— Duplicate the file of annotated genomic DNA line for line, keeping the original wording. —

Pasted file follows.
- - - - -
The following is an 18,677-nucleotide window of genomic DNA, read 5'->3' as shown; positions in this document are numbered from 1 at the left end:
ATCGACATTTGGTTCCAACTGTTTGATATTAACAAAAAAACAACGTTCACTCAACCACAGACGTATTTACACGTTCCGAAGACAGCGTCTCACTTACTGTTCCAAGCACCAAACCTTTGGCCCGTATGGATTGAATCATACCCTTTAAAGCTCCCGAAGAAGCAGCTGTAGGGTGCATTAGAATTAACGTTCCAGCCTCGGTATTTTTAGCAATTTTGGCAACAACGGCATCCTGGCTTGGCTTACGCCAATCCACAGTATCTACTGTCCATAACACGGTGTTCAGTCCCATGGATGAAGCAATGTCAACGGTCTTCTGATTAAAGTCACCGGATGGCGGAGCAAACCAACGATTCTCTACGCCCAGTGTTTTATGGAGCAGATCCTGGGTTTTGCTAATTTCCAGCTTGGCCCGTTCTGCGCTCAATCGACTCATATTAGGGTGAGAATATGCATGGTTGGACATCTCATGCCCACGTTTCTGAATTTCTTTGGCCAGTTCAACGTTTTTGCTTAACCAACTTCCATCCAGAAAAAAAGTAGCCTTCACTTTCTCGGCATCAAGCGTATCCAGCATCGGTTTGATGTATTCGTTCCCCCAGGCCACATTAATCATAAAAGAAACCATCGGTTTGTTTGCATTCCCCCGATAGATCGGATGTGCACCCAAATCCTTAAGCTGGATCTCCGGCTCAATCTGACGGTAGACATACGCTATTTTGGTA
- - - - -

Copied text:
The following is an 18,677-nucleotide window of genomic DNA, read 5'->3' as shown; positions in this document are numbered from 1 at the left end:
ATCGACATTTGGTTCCAACTGTTTGATATTAACAAAAAAACAACGTTCACTCAACCACAGACGTATTTACACGTTCCGAAGACAGCGTCTCACTTACTGTTCCAAGCACCAAACCTTTGGCCCGTATGGATTGAATCATACCCTTTAAAGCTCCCGAAGAAGCAGCTGTAGGGTGCATTAGAATTAACGTTCCAGCCTCGGTATTTTTAGCAATTTTGGCAACAACGGCATCCTGGCTTGGCTTACGCCAATCCACAGTATCTACTGTCCATAACACGGTGTTCAGTCCCATGGATGAAGCAATGTCAACGGTCTTCTGATTAAAGTCACCGGATGGCGGAGCAAACCAACGATTCTCTACGCCCAGTGTTTTATGGAGCAGATCCTGGGTTTTGCTAATTTCCAGCTTGGCCCGTTCTGCGCTCAATCGACTCATATTAGGGTGAGAATATGCATGGTTGGACATCTCATGCCCACGTTTCTGAATTTCTTTGGCCAGTTCAACGTTTTTGCTTAACCAACTTCCATCCAGAAAAAAAGTAGCCTTCACTTTCTCGGCATCAAGCGTATCCAGCATCGGTTTGATGTATTCGTTCCCCCAGGCCACATTAATCATAAAAGAAACCATCGGTTTGTTTGCATTCCCCCGATAGATCGGATGTGCACCCAAATCCTTAAGCTGGATCTCCGGCTCAATCTGACGGTAGACATACGCTATTTTGGTA